6.1 Dangriga

Left Guatemala and headed for the Belizean border, and with it, felt I had left the Central America I was (somewhat) used to, and entered a much more Caribbean country. Was met by a familiar face when I exchanged my surplus quetzales (Guatemalan currency) in order to get a taxi to San Ignacio, a town 10 or so miles in. Due to the early start, it was only 11.30 by this point and knowing that I needed to be in Placencia (town in the south part of the East coast) I thought I’d plough on, get all of the travelling done in a day and stop off in a town called Dangriga, a couple of hours north. Ended up having an excellent couple of days there. Great. Decision.

Met a lovely American couple (Tom & Julia) who were also going to Dangriga and they showed me the system for how to use the buses (you don’t buy a ticket, just get on and wait for someone to come up and ask for money). One nice feature of them is that the driver pumps out music for all of the passengers, rather than everyone individually plugging in their iPods. On the way to Belmopan, we had some big tunes, but on the second leg it seemed to be a station dedicated to cataloguing all the recent deaths in the country with details of the funerals and surviving relatives. All a bit morbid really.

Earlier in the day I had been recommended ‘Val’s Backpacker Hostel’ in Dangriga, so once I got into town, headed straight there. Got shown to the dorm by Dana (who runs it, and named the business after her Mother), handed over my laundry (which the hostel doubles up as) and hopped into a hammock. First priority was to recharge batteries (iPod / camera / myself..) and by morning, this was complete.

Over breakfast of waffles and fruit, chatted with Dana about what to do in town. I’d heard earlier the week of the Garifuna culture (from a blend of mixed Carib and African ancestry particular to the Caribbean coast in Central America) and Dana proudly informed me of her friend Pen Cayetano, a revered artist who lived a few blocks away. Dangriga is the Belizean hub of the Garifunan culture (over half of the population still speak the language I’m told) and 3 weeks earlier it hosted the National annual ceremony – Settlement Day – a day of celebration in recognition of the first Garifunan people to arrive in Belize.

When I got to Pen’s house/ workshop/ gallery, I was met by another lovely American couple (Cathy & Steve) who were looking after the place, as he was out of town. Cathy and I toured the rooms with Garifunan music blasting out of the CD player that was lying around. As I took in the artwork, Cathy could see that I was enjoying the music, and in an incredibly generous act, offered up some of her collection for me to put on my iPod. With that, I had one last look of the place and headed back to the hostel (via a chat with the local drummaker to learn more about how the instrument is made, after it was suggested I should visit).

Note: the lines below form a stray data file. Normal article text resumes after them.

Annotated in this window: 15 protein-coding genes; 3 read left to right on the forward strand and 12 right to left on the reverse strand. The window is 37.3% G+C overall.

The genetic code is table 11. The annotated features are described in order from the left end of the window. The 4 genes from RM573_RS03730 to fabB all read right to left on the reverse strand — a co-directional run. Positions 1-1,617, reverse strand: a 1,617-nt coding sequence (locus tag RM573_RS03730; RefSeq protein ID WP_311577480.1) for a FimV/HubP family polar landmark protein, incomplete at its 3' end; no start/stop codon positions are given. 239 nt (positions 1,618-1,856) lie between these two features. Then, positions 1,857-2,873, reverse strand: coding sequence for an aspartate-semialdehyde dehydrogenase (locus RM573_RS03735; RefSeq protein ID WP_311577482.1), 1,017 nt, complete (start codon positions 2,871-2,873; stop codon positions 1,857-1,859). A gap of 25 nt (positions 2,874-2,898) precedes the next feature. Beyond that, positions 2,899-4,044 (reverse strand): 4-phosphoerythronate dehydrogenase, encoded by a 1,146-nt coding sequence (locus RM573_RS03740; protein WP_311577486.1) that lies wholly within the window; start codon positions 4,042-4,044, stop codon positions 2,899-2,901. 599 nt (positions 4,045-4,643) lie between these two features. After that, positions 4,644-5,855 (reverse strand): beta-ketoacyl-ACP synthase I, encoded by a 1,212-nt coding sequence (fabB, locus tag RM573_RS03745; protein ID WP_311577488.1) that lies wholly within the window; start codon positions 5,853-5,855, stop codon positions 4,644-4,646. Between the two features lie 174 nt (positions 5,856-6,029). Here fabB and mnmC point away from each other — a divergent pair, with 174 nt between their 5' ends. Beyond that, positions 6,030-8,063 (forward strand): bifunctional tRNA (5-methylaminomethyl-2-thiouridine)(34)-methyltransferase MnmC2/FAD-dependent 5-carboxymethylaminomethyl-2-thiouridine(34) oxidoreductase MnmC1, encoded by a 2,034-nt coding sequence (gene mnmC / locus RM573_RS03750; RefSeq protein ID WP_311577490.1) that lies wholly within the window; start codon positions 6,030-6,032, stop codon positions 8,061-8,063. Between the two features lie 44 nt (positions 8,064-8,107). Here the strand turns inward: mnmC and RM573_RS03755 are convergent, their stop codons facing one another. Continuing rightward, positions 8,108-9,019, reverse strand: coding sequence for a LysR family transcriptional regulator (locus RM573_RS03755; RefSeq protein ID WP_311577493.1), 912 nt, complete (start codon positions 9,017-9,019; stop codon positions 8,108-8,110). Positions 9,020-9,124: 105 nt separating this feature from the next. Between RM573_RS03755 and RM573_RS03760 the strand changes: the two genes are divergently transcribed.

At Cathy & Steve’s, managed to avoid the hazardous territory of wiping all of the music off my iPod, and left not only with a densely packed Garifunan playlist, but also a host of others. As we worked through iTunes, the repeated interaction between Cathy and I was broadly: “but you’ve surely heard of […]?”, she would then reply to my vacant expression with one of disbelief/ sympathy. And then drag and drop.

With a pocketful of new music, I returned to Val’s/ Dana’s for dinner. Earlier in the day I had asked if Dana could make an extra portion of whatever she was making, so that instead of cooking something mundane myself, I could try some authentic Belizean food. The dish was delicious: stew chicken (jerk marinated wings in a thick, spicy gravy), rice and bean (boiled in half water, half coconut milk) and baked plantain (basically a big banana).

Over dinner, the two of us discussed many things including what I did back in England. In response to her politely blank nod when I said “private equity”, I explained that it was broadly about buying small businesses and making the better and bigger (I decided to pass on the details of mezzanine financing and LBOs). This led to the natural reply of how she could improve her business. To this I said she should offer to cook more in the evenings for guests if they like, and even get them to help in the actual preparation / cooking of the food. Almost immediately after, the two girls in the other dorm popped their head around the kitchen door and asked where in town they could get local, traditional food at this time of night. Floy Consultants had just won its first client.

The conversation then ran to other things, and I expressed my my own enjoyment in cooking, which Dana was pleased to hear. I started rattling off how I would make various dishes, and we discussed in depth different ingredients / compared techniques for how we would use them. My parting gift was a couple of recipes (albeit not the most scientific) on how to make macaroni cheese, and roast chicken. These can be found in the Guest Book.

Morning came, and after sorting a couple of things in town, I headed back to bus station for Placencia, my original reason for heading south. I’m not sure whether all future (random) resting stops will be as fun and interesting; they have a lot to do to beat Dangriga.

Hello again Liz

View from hammock

Val’s Backpacker Hostel

Pen Cayetona’s house (painted by daughter)

Front of house

Garifunan drum ‘office’

Where I got my music

Dinner in the kitchen

Macaroni cheese recipe

Roast chicken recipe (with illustration)